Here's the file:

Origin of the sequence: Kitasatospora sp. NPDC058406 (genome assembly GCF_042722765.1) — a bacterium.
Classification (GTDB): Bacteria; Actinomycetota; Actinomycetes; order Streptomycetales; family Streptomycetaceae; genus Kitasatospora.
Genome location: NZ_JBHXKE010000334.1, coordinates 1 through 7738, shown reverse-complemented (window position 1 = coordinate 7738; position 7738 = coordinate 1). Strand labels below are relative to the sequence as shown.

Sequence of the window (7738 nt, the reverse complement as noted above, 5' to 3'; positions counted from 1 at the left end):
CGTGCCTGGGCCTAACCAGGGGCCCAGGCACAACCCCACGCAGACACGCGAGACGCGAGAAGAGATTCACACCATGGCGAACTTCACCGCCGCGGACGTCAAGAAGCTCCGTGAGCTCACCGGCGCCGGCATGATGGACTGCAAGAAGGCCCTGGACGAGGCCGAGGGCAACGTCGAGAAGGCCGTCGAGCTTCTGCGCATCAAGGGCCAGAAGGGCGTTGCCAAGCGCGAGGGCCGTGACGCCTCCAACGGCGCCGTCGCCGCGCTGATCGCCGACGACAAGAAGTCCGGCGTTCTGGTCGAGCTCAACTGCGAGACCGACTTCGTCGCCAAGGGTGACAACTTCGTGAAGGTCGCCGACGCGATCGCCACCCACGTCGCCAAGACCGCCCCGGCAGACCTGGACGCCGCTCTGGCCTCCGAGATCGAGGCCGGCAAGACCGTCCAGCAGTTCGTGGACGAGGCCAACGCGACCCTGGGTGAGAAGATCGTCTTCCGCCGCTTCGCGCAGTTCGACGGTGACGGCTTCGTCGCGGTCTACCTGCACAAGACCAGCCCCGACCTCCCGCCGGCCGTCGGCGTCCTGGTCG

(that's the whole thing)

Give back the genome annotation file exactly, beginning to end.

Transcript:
Origin of the sequence: Kitasatospora sp. NPDC058406 (genome assembly GCF_042722765.1) — a bacterium.
Classification (GTDB): Bacteria; Actinomycetota; Actinomycetes; order Streptomycetales; family Streptomycetaceae; genus Kitasatospora.
Genome location: NZ_JBHXKE010000334.1, coordinates 1 through 7738, shown reverse-complemented (window position 1 = coordinate 7738; position 7738 = coordinate 1). Strand labels below are relative to the sequence as shown.

Sequence of the window (7738 nt, the reverse complement as noted above, 5' to 3'; positions counted from 1 at the left end):
CGTGCCTGGGCCTAACCAGGGGCCCAGGCACAACCCCACGCAGACACGCGAGACGCGAGAAGAGATTCACACCATGGCGAACTTCACCGCCGCGGACGTCAAGAAGCTCCGTGAGCTCACCGGCGCCGGCATGATGGACTGCAAGAAGGCCCTGGACGAGGCCGAGGGCAACGTCGAGAAGGCCGTCGAGCTTCTGCGCATCAAGGGCCAGAAGGGCGTTGCCAAGCGCGAGGGCCGTGACGCCTCCAACGGCGCCGTCGCCGCGCTGATCGCCGACGACAAGAAGTCCGGCGTTCTGGTCGAGCTCAACTGCGAGACCGACTTCGTCGCCAAGGGTGACAACTTCGTGAAGGTCGCCGACGCGATCGCCACCCACGTCGCCAAGACCGCCCCGGCAGACCTGGACGCCGCTCTGGCCTCCGAGATCGAGGCCGGCAAGACCGTCCAGCAGTTCGTGGACGAGGCCAACGCGACCCTGGGTGAGAAGATCGTCTTCCGCCGCTTCGCGCAGTTCGACGGTGACGGCTTCGTCGCGGTCTACCTGCACAAGACCAGCCCCGACCTCCCGCCGGCCGTCGGCGTCCTGGTCG